And if you maintain a sense of curiosity about your depression, and keep learning about how and why it works, and how to improve the condition, and you keep trying things, you will continue to make progress and eventually the fog will lift.

Strategies for staying out of depression

And that leads us to the second half of this section on solutions, where I want to talk about ways for staying out of depression once you've managed to pull yourself out.

So I won't make this section nearly as long as the last one because this episode is already way longer than I intended it to be. But there are a few points I want to make here that will not only help you stay out of depression, but change your relationship with it.

Build healthy habits and routines that keep depression at bay

As Zack mentions, your health and wellness have to be on point if you want to stay out of depression consistently. For him, it's high intensity exercise a few times a week that helps to keep him sane and healthy.

And in my life, I've found that food is really the biggest indicator of when I'm getting depressed, and exercise comes in a close second place. When my healthy eating and workout habits start falling by the wayside, it's a clear sign that I'm slipping back into depression.

And conversely, having one bad day is enough to throw me into the downward spiral where I start ignoring my healthy routines.

That's why I've adopted one simple rule for those times when I feel the depression coming on.

Basically, I double down on healthy habits the worse I feel.

If I wake up on the wrong side of the bed, it's imperative that I go workout anyway.

If something crappy happens during the day, I make damn sure to follow it up with some meditation or a healthy meal.

Because for me, one bad day is all it takes to slip back down the wormhole into a shitty place. And I view it as my responsibility to do everything in my power to prevent that from happening.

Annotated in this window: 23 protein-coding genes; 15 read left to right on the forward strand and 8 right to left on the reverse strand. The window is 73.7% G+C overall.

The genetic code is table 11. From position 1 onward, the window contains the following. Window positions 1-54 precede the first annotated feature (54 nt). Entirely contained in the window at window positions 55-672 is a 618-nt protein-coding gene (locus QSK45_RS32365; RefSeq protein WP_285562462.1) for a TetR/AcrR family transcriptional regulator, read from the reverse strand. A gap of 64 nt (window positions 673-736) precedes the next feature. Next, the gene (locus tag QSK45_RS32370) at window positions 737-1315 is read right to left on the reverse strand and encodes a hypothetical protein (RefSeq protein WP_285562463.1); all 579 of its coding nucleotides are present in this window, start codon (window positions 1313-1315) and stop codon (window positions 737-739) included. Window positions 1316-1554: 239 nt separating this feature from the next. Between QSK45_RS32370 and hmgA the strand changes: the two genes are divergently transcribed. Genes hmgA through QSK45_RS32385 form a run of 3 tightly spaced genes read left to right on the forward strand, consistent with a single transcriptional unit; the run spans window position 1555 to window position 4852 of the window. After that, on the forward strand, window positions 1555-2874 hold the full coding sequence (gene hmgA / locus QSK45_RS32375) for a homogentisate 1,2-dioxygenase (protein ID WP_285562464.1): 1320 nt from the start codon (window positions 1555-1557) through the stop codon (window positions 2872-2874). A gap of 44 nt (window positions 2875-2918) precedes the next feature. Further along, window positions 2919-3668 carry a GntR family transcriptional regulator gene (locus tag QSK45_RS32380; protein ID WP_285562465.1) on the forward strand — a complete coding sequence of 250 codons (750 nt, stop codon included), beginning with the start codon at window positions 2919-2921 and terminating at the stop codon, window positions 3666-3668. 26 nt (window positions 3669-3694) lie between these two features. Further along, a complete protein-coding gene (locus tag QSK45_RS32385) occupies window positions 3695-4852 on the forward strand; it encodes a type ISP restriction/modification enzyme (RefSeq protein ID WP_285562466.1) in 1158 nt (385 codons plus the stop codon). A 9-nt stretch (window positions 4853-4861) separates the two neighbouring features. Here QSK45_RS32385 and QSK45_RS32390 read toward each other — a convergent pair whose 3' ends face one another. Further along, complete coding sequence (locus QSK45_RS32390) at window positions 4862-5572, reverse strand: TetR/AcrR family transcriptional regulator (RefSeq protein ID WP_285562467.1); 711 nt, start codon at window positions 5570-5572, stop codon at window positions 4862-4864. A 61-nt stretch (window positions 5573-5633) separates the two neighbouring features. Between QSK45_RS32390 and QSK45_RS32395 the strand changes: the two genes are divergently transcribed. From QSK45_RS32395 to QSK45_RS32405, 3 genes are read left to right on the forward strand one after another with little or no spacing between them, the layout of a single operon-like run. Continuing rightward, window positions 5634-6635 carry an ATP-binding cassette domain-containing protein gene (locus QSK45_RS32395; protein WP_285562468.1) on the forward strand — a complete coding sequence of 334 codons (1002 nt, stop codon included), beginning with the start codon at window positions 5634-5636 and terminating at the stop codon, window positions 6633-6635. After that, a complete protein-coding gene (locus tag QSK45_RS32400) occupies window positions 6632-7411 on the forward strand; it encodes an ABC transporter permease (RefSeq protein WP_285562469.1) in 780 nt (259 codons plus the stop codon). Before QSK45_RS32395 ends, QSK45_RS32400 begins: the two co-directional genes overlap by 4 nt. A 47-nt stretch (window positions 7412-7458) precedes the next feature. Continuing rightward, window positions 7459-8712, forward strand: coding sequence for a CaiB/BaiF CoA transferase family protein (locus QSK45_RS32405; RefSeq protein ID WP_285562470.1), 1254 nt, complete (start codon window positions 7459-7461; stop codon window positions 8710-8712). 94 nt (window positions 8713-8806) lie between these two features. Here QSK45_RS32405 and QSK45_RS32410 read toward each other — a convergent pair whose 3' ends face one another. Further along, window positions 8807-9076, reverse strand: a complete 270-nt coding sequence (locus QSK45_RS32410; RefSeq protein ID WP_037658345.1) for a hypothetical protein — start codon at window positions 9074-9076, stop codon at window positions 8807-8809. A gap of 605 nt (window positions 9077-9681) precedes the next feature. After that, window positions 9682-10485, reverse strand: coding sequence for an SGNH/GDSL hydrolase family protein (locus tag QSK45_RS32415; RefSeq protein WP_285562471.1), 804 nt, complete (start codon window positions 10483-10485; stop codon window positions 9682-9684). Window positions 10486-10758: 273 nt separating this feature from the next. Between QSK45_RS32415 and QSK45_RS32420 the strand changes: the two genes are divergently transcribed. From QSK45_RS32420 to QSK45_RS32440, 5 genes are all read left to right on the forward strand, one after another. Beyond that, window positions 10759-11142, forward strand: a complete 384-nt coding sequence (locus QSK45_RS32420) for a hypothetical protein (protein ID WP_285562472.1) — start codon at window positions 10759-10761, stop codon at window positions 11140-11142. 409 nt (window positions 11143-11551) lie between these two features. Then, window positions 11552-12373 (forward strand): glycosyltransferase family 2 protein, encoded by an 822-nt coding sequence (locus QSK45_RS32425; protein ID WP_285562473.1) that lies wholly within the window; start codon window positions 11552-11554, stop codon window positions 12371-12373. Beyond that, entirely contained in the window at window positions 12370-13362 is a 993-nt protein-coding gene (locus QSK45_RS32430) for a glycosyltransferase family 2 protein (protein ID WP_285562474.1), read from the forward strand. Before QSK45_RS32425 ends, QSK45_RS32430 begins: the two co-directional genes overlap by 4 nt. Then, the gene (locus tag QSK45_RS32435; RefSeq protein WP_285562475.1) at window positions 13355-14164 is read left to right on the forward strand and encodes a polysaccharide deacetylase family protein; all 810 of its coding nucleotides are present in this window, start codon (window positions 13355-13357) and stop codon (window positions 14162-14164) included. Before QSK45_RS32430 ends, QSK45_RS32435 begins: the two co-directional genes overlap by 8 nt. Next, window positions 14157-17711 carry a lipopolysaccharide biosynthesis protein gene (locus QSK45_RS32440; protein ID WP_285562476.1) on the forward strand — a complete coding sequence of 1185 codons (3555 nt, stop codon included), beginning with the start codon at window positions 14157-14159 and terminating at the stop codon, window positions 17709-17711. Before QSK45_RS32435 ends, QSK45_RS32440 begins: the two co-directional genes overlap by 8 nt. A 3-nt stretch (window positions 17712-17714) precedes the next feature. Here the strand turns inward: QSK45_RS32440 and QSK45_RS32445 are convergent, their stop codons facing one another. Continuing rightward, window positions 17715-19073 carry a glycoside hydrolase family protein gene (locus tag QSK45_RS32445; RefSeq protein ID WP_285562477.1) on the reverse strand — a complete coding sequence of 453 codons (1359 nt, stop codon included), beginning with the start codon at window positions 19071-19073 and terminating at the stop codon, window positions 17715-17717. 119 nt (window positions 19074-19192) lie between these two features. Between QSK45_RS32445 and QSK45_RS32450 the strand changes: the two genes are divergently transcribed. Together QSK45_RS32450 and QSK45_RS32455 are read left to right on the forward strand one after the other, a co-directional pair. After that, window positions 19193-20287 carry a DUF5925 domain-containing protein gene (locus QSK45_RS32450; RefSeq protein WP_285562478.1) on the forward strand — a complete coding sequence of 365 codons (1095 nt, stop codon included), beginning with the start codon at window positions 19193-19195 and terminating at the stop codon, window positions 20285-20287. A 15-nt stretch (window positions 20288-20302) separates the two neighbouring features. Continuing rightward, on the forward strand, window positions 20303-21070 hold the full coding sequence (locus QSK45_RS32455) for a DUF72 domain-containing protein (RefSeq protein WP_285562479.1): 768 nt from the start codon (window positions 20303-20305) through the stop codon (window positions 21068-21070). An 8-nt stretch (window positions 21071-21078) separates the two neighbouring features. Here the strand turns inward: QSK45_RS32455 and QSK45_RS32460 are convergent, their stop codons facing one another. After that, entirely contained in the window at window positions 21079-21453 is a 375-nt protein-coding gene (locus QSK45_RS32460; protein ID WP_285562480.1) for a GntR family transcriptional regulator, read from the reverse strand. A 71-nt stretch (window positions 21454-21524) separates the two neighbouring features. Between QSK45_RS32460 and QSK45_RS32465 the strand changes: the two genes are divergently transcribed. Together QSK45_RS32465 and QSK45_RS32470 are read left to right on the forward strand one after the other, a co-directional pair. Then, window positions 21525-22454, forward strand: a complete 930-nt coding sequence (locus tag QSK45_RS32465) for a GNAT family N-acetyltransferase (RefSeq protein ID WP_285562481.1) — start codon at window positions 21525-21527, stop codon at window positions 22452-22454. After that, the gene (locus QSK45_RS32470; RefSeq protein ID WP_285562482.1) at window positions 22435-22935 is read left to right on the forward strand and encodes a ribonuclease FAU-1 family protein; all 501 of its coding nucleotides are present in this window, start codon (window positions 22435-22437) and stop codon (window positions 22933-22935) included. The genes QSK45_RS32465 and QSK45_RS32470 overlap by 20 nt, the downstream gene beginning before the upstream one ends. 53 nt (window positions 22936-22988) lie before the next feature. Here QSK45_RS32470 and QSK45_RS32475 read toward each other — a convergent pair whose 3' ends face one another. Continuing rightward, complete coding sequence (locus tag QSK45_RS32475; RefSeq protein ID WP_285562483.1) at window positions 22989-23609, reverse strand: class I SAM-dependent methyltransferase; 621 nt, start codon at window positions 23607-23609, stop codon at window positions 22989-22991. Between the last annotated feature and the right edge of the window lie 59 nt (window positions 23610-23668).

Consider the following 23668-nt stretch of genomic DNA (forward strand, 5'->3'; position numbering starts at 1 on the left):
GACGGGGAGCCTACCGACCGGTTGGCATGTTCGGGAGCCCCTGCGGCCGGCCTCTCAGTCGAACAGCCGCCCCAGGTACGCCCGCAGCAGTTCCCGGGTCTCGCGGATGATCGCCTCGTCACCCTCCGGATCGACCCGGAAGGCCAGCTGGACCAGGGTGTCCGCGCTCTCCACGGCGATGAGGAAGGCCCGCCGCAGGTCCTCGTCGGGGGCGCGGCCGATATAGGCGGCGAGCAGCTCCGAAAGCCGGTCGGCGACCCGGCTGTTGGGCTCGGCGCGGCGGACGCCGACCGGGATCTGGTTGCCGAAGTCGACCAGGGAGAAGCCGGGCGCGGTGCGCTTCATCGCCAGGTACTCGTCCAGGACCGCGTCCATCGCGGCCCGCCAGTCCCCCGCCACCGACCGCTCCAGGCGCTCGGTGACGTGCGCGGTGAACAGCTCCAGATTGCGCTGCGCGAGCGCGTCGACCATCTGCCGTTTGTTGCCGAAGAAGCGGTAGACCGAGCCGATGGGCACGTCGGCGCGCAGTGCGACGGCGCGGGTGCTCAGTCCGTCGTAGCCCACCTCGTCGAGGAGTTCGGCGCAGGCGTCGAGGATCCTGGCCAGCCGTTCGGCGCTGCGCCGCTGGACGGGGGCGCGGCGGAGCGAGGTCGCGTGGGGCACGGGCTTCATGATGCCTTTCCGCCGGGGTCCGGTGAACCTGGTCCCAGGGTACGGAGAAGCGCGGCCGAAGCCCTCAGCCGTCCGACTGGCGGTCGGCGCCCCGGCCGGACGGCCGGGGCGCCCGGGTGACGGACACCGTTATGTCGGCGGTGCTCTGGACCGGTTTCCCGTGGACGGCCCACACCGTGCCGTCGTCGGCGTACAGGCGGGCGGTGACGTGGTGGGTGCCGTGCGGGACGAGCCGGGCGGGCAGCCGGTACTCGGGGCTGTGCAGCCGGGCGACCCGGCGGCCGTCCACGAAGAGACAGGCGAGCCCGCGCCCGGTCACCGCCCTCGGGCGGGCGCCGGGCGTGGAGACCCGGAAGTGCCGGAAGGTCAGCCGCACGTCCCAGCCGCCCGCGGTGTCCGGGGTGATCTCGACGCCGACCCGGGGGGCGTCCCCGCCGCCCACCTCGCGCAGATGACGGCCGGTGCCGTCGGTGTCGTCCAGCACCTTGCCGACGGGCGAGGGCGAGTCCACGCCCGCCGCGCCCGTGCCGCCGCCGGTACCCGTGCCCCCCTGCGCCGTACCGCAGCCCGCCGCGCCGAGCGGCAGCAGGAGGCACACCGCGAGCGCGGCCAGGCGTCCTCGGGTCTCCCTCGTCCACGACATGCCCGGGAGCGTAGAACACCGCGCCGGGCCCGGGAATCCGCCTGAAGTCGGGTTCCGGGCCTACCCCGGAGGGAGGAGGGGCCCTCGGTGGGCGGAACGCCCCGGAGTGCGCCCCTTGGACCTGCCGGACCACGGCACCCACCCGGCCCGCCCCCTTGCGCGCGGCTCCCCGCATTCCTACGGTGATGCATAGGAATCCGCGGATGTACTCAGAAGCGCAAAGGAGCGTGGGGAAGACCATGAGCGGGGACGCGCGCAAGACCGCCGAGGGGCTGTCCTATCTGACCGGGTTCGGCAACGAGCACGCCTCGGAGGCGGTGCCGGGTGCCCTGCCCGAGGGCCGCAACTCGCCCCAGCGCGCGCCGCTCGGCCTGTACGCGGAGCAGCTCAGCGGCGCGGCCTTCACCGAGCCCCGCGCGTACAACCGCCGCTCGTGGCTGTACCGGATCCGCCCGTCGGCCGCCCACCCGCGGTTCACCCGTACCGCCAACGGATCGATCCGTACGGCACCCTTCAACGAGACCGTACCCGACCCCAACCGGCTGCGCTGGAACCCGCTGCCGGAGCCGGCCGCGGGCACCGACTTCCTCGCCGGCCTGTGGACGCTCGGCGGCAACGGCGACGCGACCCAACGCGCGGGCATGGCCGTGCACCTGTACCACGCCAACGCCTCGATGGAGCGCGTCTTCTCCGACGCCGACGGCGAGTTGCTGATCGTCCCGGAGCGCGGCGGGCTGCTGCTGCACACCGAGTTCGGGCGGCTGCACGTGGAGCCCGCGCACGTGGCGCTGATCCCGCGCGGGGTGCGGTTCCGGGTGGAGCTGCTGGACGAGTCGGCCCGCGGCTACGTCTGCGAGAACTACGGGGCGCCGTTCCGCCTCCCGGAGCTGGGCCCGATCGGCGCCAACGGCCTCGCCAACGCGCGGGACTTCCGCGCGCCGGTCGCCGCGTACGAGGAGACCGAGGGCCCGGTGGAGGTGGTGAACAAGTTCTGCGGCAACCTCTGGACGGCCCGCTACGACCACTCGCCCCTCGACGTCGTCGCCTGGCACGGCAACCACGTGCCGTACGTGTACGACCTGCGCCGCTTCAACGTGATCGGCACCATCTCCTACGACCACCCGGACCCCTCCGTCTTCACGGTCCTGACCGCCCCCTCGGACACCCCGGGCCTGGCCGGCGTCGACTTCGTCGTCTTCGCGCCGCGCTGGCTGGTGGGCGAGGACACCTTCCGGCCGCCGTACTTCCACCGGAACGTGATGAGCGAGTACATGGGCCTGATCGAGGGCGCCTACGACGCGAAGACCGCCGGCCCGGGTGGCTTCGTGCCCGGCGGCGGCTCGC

I know what happens when I get depressed. My work suffers. My health suffers. My relationships suffer. Everything suffers. For weeks or months at a time.

So anytime I have any inkling that I might be slipping back into depression, I double down on my healthy habits. The worse I feel, the more important those habits are.

Of course, it's not easy to make yourself double down on those healthy routines when you're not feeling it. There are days where it feels impossible. But I've found the best way to tackle this is to treat it like Steven Pressfield's concept of Resistance. Go back and listen to the turning pro episode for more detailed strategies on how to do that.

Finding the root of your depression and treating it

This next idea is maybe the most important one in this entire episode.

As you get more acquainted with the cycles of your depression, eventually you'll be able to identify the root causes of it. Once you find those roots, you'll start to see depression more as a symptom rather than a disease. And that's a powerful way to reframe it, because it means you can treat the root cause to start getting rid of the symptoms.

So once you're out of depression, I'd implore you to keep developing your self awareness and looking deeply for those root causes. When you have one of those bad days that might throw you back into depression, stop and try to identify what caused you to feel this way.